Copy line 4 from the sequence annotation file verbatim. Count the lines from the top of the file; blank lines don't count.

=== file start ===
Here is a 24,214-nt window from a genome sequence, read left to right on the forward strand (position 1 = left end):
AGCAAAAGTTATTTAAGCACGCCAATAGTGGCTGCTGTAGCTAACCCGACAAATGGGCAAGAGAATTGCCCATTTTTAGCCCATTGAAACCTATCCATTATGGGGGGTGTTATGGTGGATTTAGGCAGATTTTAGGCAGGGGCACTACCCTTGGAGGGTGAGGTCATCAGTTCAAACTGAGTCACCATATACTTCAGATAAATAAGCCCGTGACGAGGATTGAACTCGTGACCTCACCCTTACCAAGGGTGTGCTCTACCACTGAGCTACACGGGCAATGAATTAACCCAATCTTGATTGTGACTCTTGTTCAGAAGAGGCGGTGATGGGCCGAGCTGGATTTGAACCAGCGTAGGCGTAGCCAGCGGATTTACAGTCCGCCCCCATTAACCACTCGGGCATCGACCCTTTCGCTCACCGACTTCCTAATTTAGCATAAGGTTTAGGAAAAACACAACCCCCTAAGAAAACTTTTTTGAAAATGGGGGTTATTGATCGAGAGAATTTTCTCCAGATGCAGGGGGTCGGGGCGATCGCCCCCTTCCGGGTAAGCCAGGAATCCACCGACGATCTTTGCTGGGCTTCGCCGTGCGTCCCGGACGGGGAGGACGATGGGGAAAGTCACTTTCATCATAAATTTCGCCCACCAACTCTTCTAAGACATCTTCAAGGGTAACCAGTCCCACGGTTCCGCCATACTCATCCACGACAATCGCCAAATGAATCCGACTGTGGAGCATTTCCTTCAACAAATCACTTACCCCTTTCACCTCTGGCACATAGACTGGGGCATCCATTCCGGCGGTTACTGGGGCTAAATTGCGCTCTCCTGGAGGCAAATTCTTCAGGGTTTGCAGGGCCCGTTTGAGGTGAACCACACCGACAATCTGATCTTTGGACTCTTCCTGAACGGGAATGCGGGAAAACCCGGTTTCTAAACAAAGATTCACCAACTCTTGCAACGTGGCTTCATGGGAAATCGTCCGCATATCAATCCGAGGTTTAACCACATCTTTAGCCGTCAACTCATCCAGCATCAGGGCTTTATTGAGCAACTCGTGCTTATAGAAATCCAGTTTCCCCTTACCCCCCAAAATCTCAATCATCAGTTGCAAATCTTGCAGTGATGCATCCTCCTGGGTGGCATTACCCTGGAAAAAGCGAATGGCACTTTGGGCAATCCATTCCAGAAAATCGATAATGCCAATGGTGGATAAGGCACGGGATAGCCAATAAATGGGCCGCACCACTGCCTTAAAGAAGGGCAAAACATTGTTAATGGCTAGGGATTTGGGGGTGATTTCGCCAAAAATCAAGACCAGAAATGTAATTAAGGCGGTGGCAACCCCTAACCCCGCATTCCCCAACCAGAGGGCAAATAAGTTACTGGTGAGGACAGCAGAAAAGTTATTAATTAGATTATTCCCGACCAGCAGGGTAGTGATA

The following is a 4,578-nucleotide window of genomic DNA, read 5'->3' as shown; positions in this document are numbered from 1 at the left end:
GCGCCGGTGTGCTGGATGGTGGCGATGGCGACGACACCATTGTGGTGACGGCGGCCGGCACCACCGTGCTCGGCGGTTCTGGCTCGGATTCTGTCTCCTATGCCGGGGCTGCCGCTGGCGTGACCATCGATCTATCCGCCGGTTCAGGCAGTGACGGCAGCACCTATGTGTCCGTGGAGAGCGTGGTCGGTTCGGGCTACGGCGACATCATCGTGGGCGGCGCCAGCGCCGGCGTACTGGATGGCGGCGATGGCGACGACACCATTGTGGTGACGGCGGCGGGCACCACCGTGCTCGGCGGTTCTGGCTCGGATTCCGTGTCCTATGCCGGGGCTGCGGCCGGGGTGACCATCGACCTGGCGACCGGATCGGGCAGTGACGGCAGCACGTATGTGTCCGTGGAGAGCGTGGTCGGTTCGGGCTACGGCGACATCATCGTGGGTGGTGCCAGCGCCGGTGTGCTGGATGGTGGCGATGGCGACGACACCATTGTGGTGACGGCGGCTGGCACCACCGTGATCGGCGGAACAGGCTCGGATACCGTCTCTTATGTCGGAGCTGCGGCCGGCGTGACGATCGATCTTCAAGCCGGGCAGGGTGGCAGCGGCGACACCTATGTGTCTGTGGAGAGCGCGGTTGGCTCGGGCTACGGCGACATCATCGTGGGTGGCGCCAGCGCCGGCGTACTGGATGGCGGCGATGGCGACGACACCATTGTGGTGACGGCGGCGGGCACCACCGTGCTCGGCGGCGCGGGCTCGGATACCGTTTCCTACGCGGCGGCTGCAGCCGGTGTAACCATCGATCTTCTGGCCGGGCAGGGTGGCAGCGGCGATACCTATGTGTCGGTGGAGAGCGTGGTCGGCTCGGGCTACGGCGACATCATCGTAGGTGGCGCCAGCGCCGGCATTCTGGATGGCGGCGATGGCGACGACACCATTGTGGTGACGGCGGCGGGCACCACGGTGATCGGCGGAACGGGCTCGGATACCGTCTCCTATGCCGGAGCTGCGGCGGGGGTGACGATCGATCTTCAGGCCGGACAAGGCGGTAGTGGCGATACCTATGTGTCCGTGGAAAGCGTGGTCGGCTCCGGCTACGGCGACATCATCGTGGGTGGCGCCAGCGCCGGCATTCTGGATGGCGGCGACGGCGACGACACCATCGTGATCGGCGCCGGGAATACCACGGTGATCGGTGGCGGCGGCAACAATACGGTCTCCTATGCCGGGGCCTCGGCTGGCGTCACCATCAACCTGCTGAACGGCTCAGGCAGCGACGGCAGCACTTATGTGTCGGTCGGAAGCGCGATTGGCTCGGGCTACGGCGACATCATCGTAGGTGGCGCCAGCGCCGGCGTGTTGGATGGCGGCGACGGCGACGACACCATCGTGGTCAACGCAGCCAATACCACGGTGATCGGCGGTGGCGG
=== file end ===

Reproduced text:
GCGCCGGTGTGCTGGATGGTGGCGATGGCGACGACACCATTGTGGTGACGGCGGCCGGCACCACCGTGCTCGGCGGTTCTGGCTCGGATTCTGTCTCCTATGCCGGGGCTGCCGCTGGCGTGACCATCGATCTATCCGCCGGTTCAGGCAGTGACGGCAGCACCTATGTGTCCGTGGAGAGCGTGGTCGGTTCGGGCTACGGCGACATCATCGTGGGCGGCGCCAGCGCCGGCGTACTGGATGGCGGCGATGGCGACGACACCATTGTGGTGACGGCGGCGGGCACCACCGTGCTCGGCGGTTCTGGCTCGGATTCCGTGTCCTATGCCGGGGCTGCGGCCGGGGTGACCATCGACCTGGCGACCGGATCGGGCAGTGACGGCAGCACGTATGTGTCCGTGGAGAGCGTGGTCGGTTCGGGCTACGGCGACATCATCGTGGGTGGTGCCAGCGCCGGTGTGCTGGATGGTGGCGATGGCGACGACACCATTGTGGTGACGGCGGCTGGCACCACCGTGATCGGCGGAACAGGCTCGGATACCGTCTCTTATGTCGGAGCTGCGGCCGGCGTGACGATCGATCTTCAAGCCGGGCAGGGTGGCAGCGGCGACACCTATGTGTCTGTGGAGAGCGCGGTTGGCTCGGGCTACGGCGACATCATCGTGGGTGGCGCCAGCGCCGGCGTACTGGATGGCGGCGATGGCGACGACACCATTGTGGTGACGGCGGCGGGCACCACCGTGCTCGGCGGCGCGGGCTCGGATACCGTTTCCTACGCGGCGGCTGCAGCCGGTGTAACCATCGATCTTCTGGCCGGGCAGGGTGGCAGCGGCGATACCTATGTGTCGGTGGAGAGCGTGGTCGGCTCGGGCTACGGCGACATCATCGTAGGTGGCGCCAGCGCCGGCATTCTGGATGGCGGCGATGGCGACGACACCATTGTGGTGACGGCGGCGGGCACCACGGTGATCGGCGGAACGGGCTCGGATACCGTCTCCTATGCCGGAGCTGCGGCGGGGGTGACGATCGATCTTCAGGCCGGACAAGGCGGTAGTGGCGATACCTATGTGTCCGTGGAAAGCGTGGTCGGCTCCGGCTACGGCGACATCATCGTGGGTGGCGCCAGCGCCGGCATTCTGGATGGCGGCGACGGCGACGACACCATCGTGATCGGCGCCGGGAATACCACGGTGATCGGTGGCGGCGGCAACAATACGGTCTCCTATGCCGGGGCCTCGGCTGGCGTCACCATCAACCTGCTGAACGGCTCAGGCAGCGACGGCAGCACTTATGTGTCGGTCGGAAGCGCGATTGGCTCGGGCTACGGCGACATCATCGTAGGTGGCGCCAGCGCCGGCGTGTTGGATGGCGGCGACGGCGACGACACCATCGTGGTCAACGCAGCCAATACCACGGTGATCGGCGGTGGCGG